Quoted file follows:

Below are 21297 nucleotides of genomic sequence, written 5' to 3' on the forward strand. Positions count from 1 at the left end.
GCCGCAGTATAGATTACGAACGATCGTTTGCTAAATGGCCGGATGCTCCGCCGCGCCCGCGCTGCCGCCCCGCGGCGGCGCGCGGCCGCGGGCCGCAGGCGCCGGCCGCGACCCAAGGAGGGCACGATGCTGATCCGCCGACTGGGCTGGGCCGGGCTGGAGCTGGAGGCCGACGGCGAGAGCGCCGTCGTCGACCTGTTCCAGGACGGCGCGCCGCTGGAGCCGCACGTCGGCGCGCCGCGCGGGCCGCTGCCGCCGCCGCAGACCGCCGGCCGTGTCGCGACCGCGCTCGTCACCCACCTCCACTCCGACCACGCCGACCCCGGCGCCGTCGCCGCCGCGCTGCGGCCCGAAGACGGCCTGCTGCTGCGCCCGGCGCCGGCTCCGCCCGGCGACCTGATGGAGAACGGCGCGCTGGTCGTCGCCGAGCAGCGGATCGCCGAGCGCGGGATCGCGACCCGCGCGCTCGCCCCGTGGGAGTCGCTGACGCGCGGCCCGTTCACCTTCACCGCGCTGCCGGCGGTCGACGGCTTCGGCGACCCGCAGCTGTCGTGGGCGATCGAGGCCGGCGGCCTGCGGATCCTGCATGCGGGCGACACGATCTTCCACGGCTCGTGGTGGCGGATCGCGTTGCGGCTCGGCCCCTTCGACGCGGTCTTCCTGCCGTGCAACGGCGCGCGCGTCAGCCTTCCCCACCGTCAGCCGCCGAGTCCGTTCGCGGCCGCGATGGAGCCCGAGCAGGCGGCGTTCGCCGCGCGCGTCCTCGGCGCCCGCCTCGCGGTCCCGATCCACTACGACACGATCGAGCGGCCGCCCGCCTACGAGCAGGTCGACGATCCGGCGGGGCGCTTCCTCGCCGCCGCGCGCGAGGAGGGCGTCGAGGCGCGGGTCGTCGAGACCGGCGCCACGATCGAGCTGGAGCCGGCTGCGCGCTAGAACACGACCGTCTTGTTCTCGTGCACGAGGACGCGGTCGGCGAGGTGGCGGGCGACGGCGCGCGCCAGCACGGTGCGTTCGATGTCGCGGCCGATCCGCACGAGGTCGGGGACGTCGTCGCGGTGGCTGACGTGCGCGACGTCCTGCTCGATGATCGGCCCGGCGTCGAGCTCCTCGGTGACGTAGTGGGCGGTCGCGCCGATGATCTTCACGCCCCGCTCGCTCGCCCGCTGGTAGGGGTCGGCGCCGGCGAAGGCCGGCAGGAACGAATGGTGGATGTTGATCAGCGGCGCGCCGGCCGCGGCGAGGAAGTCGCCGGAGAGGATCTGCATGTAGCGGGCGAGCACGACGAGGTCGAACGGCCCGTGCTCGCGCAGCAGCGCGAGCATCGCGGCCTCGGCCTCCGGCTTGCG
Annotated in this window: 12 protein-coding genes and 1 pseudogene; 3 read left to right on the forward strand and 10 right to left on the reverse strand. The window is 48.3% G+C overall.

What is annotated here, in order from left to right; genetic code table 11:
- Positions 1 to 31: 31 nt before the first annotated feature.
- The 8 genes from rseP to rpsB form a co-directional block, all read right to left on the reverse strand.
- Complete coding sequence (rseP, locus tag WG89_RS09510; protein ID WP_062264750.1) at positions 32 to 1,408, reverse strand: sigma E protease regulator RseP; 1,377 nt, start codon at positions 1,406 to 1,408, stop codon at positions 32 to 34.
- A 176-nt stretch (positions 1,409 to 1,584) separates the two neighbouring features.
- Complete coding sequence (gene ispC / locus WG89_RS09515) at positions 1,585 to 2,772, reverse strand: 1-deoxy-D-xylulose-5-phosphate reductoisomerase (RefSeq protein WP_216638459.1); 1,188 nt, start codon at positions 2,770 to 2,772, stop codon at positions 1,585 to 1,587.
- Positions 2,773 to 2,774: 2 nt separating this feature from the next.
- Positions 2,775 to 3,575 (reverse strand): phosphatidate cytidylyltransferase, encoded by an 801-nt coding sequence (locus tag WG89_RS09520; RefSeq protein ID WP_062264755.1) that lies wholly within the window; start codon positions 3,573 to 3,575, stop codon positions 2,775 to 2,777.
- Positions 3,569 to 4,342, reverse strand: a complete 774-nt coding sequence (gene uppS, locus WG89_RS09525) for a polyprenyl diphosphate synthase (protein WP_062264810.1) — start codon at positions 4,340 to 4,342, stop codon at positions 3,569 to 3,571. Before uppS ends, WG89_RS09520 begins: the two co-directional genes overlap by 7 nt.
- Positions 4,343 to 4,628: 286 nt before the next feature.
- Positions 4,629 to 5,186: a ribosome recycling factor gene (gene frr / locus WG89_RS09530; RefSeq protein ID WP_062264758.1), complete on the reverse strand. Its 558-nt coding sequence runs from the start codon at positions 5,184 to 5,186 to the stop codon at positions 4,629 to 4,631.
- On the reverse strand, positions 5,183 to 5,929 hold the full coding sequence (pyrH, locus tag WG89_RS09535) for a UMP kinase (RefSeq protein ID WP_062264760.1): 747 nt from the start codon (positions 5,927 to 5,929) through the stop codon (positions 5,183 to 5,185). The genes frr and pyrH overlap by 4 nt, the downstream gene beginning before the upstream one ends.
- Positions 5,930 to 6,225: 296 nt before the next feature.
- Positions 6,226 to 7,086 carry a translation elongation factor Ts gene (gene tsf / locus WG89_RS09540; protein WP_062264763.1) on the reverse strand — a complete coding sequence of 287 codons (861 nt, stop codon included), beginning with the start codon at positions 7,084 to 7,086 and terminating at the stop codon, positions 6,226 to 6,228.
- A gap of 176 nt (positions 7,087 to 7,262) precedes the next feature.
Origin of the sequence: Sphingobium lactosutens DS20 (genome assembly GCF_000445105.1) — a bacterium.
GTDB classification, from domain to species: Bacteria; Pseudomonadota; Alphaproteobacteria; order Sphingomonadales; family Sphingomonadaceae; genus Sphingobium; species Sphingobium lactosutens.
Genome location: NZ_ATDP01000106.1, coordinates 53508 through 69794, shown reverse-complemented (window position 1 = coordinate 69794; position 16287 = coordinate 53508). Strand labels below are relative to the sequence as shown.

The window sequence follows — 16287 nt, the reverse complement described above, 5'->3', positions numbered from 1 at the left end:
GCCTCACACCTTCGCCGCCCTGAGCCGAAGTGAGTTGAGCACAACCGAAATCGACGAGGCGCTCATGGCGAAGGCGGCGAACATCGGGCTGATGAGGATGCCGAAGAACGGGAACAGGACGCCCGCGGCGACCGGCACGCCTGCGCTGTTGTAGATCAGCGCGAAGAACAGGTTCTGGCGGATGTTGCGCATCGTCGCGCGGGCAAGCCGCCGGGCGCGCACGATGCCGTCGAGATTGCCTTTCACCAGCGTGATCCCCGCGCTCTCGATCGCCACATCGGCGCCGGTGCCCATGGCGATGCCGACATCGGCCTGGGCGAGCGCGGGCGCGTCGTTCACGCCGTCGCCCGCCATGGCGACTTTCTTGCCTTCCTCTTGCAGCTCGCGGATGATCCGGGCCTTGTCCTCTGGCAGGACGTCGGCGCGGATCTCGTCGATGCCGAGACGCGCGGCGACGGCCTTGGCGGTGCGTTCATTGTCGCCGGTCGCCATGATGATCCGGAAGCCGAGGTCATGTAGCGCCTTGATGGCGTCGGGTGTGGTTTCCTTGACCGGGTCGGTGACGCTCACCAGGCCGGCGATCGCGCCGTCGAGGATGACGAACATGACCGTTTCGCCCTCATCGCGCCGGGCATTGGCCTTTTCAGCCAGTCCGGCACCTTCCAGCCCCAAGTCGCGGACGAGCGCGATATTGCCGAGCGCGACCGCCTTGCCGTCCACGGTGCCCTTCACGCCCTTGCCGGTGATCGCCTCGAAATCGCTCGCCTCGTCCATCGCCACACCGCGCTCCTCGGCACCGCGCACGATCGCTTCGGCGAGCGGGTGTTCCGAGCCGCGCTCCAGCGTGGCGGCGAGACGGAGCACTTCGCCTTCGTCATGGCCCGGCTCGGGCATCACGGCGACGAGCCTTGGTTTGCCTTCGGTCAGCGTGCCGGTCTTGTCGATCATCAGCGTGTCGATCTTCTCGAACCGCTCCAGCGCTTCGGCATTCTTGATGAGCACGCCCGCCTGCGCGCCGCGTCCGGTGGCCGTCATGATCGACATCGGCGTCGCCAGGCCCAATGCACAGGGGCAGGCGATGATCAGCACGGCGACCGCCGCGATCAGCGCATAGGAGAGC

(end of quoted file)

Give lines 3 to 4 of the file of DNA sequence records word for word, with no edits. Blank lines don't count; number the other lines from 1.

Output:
Annotated in this window: 12 protein-coding genes and 1 pseudogene; 3 read left to right on the forward strand and 10 right to left on the reverse strand. The window is 48.3% G+C overall.

What is annotated here, in order from left to right; genetic code table 11: